The economic activity and centers of commerce in each of Colombia's major cities are determined by the terrain and geography that surround them. For example, Bogotá is on a highland plain of fertile soil where land is dedicated to dairy farming and flower cultivation for export, while Medellín is located in a valley surrounded by mountains and is close to agricultural and mining regions of the Department of Antioquia. Cali is surrounded by the fertile Cauca River valley, which is covered by enormous sugar plantations, and Barranquilla is an important port city on the Magdalena River.
- Bogotá, the capital city and seat of government, is a modern and dynamic city that has a population of almost eight million.
- Medellín, in the west of the country, is the main producer of textiles and apparel, with two million inhabitants.
- Cali, in the southwest, is home to multinational companies with bases of operation for the entire Andean region.
- Other towns notable for their bustling activity are Barranquilla, Cartagena de Indias and Santa Marta on the Caribbean coast; Manizales, Pereira and Armenia in the coffee region; Bucaramanga and Cucuta in the northeast, and Neiva and Ibague in the Magdalena River valley.
Photo: View of Medellín's Skyline, Fuente Proexport.
Photo: View of Bogotá's Skyline, César Alejandro Uribe Tovar, Fuente Proexport.
Colombia boasts twelve modern international airports that serve airlines from Latin America, North America and Europe. During 2011, international passenger traffic reached 7 million and 547 thousand tons of freight were handled. The rugged mountain terrain has encouraged the development of domestic air travel, with one of the most extensive air transport networks in Latin America, carrying 14.6 million passengers and 137,000 tons of freight per year, and with over 587 airports that connect to areas throughout the region.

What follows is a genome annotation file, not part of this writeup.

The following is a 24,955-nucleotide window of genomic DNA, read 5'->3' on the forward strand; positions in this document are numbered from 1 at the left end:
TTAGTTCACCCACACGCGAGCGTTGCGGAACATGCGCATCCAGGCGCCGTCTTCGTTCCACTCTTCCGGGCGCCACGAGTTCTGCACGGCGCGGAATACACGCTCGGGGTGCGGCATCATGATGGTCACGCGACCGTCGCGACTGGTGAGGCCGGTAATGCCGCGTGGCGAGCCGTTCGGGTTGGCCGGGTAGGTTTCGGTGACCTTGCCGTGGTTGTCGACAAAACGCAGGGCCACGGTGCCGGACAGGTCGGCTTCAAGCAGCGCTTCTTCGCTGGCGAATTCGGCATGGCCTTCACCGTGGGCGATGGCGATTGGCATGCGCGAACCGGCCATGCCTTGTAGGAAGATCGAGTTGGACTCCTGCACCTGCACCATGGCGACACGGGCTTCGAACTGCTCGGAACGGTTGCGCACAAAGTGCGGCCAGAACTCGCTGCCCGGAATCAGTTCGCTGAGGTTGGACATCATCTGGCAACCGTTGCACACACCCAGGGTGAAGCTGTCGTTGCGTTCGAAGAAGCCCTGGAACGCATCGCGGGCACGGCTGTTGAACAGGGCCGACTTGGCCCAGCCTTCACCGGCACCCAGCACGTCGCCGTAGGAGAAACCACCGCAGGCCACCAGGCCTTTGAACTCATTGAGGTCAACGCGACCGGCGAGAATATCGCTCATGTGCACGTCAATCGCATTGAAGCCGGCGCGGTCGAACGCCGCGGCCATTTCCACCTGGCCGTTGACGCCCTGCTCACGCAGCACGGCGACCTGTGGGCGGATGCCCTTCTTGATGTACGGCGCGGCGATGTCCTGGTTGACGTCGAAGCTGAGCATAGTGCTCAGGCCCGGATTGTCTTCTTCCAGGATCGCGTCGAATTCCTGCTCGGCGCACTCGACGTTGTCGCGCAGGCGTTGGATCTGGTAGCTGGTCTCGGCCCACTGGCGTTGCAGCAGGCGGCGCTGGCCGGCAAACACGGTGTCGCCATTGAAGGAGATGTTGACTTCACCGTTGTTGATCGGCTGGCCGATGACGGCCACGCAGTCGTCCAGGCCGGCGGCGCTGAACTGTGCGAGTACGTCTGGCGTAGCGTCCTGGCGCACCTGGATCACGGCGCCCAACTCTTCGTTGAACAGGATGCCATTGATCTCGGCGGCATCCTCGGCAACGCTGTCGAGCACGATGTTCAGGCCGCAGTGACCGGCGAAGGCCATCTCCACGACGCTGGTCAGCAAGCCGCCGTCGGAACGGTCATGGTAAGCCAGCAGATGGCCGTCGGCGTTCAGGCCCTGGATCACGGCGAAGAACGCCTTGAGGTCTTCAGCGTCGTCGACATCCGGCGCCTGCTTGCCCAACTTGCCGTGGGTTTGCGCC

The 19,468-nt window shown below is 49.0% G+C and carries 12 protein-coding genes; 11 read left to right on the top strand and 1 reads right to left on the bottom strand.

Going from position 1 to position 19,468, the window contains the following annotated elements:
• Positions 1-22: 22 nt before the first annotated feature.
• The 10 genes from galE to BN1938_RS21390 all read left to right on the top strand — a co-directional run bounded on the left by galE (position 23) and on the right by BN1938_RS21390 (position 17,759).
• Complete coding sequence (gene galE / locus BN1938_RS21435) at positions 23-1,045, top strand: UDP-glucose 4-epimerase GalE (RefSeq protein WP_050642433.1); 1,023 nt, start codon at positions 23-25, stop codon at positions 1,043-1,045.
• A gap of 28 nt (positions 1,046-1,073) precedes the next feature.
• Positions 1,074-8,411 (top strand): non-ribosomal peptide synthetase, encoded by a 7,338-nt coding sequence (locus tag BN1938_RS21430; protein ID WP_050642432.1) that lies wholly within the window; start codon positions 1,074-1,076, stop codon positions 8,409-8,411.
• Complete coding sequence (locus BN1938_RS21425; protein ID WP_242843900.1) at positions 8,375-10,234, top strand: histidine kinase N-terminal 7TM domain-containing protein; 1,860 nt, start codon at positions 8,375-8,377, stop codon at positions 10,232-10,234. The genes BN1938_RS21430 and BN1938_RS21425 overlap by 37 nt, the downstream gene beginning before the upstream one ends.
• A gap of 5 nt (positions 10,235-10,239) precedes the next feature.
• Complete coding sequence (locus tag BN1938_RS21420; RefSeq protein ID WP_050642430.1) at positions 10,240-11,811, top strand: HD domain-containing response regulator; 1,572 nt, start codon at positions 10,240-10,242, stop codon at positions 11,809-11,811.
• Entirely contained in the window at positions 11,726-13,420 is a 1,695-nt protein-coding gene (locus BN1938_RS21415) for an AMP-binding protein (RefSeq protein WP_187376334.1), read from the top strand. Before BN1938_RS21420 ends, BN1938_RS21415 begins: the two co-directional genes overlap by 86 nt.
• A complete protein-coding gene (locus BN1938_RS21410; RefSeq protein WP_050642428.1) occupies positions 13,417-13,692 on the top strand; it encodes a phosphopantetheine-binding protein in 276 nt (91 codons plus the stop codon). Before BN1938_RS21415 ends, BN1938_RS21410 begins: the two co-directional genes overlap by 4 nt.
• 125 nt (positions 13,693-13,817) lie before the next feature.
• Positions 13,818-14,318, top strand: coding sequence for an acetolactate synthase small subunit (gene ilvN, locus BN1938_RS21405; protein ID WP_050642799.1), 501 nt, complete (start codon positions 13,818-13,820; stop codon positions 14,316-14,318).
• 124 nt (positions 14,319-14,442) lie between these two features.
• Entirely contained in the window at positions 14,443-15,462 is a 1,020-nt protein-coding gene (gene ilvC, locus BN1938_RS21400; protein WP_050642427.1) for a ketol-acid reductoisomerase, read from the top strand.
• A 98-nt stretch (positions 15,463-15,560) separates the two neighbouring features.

As part of the government’s policy to open the economy to international markets, the country’s four main ports have been privatized and modernized: Buenaventura on the Pacific coast and Barranquilla, Cartagena de Indias and Santa Marta on the Caribbean coast, which permit efficient movement of 144 million tons of freight per year. There are additional ports such as Cerrejón, Tumaco and Morrosquillo that specialize certain exports such as coal, oil and bananas, respectively. In addition, Cartagena is home to a popular port for tourists traveling by cruise liners.
Photo: Bolívar Port, La Guajira, Fuente Proexport.
Road and Rail Transport